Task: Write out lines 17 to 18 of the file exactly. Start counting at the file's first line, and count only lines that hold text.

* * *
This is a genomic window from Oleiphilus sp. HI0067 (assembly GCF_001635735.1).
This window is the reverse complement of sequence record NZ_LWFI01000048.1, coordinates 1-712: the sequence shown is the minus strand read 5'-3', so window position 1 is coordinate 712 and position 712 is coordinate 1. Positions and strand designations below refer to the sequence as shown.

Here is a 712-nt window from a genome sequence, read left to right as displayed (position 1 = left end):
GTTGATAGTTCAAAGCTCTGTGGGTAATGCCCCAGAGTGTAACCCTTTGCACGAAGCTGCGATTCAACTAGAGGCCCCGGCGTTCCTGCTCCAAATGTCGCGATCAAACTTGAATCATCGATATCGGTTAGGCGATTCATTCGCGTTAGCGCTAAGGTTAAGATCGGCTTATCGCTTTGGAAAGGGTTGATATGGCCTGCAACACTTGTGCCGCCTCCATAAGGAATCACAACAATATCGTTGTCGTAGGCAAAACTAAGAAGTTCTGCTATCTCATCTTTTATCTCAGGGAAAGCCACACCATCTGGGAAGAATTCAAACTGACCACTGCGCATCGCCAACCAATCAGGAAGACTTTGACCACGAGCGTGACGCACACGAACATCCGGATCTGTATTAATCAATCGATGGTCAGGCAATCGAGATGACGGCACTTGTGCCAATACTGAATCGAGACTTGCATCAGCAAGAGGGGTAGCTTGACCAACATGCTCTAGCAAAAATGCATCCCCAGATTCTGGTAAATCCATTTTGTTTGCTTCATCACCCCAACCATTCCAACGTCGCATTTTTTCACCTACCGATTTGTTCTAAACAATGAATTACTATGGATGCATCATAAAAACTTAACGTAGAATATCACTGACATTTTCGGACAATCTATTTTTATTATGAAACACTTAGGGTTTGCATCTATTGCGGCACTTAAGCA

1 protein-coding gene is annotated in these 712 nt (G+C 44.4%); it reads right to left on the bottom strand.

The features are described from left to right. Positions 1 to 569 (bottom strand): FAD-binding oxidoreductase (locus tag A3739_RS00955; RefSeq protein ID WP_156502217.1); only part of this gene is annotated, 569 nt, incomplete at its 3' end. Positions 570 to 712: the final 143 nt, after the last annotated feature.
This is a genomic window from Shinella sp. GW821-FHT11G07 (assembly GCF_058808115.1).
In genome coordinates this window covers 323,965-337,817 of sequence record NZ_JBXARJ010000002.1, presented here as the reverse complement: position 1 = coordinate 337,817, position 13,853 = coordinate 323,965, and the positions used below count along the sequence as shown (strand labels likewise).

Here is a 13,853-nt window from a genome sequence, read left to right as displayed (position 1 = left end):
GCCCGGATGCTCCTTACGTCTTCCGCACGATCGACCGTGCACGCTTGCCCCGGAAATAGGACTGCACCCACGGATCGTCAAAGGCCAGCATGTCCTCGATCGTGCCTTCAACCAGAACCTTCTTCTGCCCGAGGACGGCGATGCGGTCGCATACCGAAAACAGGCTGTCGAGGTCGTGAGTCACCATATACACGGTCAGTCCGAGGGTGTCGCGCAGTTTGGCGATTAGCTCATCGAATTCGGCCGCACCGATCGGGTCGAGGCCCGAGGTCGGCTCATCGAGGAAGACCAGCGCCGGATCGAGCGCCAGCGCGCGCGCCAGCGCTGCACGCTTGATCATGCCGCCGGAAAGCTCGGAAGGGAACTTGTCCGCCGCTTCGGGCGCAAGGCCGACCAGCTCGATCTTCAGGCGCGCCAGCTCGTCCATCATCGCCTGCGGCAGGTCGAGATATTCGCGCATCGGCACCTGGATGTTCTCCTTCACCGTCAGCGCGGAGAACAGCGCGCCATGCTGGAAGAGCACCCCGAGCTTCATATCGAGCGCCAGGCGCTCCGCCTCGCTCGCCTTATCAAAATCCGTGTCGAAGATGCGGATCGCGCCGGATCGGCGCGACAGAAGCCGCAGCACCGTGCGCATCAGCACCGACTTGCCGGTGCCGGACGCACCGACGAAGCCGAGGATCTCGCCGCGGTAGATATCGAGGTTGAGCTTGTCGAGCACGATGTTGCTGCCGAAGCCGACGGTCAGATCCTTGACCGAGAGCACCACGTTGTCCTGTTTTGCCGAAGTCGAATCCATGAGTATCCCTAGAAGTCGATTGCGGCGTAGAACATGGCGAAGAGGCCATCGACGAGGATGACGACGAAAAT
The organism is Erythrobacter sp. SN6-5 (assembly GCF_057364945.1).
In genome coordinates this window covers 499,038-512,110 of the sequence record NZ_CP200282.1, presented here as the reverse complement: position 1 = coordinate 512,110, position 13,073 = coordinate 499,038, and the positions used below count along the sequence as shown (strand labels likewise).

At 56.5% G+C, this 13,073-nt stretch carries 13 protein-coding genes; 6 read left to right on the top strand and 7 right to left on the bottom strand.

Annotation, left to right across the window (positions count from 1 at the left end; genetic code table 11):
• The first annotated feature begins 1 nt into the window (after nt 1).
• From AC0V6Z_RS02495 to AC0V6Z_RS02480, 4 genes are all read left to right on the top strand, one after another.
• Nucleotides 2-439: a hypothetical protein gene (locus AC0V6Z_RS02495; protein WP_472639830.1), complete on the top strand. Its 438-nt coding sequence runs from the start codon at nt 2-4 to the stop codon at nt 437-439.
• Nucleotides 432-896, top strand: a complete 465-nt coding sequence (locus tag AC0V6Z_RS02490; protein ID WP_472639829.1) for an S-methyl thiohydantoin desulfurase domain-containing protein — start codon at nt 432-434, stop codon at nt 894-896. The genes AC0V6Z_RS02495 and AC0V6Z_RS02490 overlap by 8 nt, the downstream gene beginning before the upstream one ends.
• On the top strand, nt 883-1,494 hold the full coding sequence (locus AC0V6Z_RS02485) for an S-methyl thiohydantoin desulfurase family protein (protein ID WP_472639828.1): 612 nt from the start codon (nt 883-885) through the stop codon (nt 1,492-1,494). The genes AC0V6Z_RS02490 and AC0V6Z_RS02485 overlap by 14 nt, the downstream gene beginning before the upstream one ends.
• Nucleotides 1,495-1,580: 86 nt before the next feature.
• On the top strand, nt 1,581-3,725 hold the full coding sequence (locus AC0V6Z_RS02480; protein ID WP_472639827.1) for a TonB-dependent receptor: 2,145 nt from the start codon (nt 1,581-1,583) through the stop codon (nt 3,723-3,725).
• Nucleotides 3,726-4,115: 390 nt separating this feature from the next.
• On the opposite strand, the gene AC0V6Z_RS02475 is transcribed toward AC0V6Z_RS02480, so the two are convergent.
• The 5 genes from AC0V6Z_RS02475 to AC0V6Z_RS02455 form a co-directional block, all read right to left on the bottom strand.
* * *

• Nucleotides 2-439: a hypothetical protein gene (locus AC0V6Z_RS02495; protein WP_472639830.1), complete on the top strand. Its 438-nt coding sequence runs from the start codon at nt 2-4 to the stop codon at nt 437-439.
• Nucleotides 432-896, top strand: a complete 465-nt coding sequence (locus tag AC0V6Z_RS02490; protein ID WP_472639829.1) for an S-methyl thiohydantoin desulfurase domain-containing protein — start codon at nt 432-434, stop codon at nt 894-896. The genes AC0V6Z_RS02495 and AC0V6Z_RS02490 overlap by 8 nt, the downstream gene beginning before the upstream one ends.